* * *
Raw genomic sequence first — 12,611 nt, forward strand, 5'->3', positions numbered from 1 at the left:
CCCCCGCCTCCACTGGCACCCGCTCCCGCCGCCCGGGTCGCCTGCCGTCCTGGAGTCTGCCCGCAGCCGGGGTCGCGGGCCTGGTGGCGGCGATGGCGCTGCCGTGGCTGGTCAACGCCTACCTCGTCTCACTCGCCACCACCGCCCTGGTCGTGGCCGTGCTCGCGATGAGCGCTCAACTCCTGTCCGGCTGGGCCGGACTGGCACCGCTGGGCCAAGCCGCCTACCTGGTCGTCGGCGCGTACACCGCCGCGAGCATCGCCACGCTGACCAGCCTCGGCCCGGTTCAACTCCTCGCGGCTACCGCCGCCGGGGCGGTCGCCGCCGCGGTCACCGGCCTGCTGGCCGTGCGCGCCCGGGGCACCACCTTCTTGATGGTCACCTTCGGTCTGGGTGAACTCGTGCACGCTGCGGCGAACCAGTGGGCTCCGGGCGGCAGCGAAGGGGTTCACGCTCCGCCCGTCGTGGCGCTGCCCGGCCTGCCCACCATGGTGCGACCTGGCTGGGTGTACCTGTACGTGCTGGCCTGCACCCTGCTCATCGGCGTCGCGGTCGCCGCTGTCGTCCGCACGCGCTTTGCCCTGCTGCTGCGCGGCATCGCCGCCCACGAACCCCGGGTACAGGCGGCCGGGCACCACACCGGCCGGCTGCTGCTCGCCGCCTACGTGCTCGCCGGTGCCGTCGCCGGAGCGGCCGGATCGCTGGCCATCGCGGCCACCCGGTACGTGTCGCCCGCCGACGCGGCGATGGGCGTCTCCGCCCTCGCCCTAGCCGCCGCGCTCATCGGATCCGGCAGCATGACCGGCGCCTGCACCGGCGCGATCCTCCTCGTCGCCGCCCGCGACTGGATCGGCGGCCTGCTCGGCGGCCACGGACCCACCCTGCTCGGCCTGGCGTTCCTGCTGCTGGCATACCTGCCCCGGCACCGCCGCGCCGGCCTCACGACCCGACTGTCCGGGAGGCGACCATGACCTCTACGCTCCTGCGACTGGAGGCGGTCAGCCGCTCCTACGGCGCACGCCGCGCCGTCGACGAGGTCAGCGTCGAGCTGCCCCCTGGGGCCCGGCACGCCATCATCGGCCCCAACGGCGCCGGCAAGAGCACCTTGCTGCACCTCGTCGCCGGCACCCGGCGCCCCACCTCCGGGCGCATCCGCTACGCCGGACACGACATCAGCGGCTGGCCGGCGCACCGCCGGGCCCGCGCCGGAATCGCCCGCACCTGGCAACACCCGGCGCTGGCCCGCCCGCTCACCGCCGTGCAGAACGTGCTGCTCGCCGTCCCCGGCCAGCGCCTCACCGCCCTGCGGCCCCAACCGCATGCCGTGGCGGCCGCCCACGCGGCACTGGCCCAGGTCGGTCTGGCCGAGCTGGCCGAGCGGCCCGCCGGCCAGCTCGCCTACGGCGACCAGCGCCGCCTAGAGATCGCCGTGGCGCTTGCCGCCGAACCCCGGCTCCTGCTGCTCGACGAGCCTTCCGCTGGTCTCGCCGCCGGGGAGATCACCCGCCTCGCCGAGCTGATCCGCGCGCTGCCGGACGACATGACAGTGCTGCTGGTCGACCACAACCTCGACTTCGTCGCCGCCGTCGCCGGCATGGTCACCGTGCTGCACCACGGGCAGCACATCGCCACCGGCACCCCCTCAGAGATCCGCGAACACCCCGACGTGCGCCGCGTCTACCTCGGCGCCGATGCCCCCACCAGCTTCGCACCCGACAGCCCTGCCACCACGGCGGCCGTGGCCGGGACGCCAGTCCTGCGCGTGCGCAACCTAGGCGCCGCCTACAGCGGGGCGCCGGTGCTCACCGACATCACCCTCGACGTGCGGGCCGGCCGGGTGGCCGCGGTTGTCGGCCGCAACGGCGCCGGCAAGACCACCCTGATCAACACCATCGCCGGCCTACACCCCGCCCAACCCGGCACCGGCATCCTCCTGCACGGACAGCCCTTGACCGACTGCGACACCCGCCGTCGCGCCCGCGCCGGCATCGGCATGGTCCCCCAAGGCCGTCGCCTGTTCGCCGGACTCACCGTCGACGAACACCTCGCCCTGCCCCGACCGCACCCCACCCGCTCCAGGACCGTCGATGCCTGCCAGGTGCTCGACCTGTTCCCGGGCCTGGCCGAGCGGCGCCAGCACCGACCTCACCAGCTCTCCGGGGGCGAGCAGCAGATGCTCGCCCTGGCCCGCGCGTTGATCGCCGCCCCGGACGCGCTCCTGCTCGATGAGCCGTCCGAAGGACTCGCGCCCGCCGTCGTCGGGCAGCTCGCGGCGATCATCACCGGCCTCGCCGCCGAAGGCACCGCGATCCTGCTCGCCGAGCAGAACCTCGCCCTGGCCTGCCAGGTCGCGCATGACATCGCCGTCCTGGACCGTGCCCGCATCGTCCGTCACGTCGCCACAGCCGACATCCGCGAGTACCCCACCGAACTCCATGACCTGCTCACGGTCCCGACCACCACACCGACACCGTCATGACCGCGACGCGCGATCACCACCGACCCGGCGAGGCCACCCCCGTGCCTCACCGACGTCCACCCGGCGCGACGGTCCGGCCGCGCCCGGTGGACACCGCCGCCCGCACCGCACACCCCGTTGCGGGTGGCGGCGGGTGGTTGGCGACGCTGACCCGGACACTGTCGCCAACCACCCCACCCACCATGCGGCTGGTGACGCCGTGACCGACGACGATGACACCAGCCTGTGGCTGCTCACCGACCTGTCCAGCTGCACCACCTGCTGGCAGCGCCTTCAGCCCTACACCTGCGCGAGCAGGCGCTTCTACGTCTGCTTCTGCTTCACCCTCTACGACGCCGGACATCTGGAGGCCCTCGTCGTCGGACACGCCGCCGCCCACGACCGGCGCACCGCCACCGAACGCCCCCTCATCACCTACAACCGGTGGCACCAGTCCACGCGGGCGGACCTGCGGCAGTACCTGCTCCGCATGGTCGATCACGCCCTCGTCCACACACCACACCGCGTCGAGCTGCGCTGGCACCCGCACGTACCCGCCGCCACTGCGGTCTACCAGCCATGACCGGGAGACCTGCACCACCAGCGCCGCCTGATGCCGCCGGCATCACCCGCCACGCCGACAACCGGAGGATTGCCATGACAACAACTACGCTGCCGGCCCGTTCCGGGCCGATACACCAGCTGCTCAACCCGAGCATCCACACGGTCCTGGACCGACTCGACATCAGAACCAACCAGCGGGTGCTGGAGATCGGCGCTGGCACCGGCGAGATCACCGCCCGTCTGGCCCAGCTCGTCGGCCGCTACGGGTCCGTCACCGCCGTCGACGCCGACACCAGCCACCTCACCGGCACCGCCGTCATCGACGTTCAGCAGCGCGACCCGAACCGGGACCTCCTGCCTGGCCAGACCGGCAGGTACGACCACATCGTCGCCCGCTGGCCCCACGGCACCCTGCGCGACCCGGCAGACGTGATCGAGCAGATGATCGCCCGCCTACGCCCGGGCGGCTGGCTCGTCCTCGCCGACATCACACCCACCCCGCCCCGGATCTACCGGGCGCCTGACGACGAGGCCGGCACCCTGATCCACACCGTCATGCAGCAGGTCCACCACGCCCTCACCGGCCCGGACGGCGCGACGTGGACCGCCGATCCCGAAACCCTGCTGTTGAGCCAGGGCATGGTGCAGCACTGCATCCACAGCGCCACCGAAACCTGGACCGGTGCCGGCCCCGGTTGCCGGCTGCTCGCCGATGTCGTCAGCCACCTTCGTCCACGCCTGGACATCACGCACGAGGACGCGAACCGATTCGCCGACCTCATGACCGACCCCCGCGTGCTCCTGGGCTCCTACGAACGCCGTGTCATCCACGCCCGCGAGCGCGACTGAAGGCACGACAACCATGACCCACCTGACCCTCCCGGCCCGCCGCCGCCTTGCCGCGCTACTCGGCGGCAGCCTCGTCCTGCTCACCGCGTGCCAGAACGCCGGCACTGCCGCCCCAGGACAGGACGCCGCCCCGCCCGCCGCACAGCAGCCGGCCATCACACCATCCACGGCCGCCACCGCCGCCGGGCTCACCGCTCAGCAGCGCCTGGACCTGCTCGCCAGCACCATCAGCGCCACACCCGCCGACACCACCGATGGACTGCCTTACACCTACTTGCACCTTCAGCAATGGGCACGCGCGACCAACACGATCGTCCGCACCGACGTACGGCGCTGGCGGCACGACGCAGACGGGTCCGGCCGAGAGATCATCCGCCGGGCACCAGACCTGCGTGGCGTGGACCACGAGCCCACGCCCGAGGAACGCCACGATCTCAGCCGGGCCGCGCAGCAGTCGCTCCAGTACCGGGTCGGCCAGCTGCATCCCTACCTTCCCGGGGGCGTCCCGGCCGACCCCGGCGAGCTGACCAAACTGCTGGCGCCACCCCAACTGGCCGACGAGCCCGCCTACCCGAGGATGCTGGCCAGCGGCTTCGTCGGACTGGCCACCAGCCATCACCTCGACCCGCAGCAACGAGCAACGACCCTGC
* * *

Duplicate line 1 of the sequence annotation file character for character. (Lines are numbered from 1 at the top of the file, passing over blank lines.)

Raw genomic sequence first — 12,611 nt, forward strand, 5'->3', positions numbered from 1 at the left: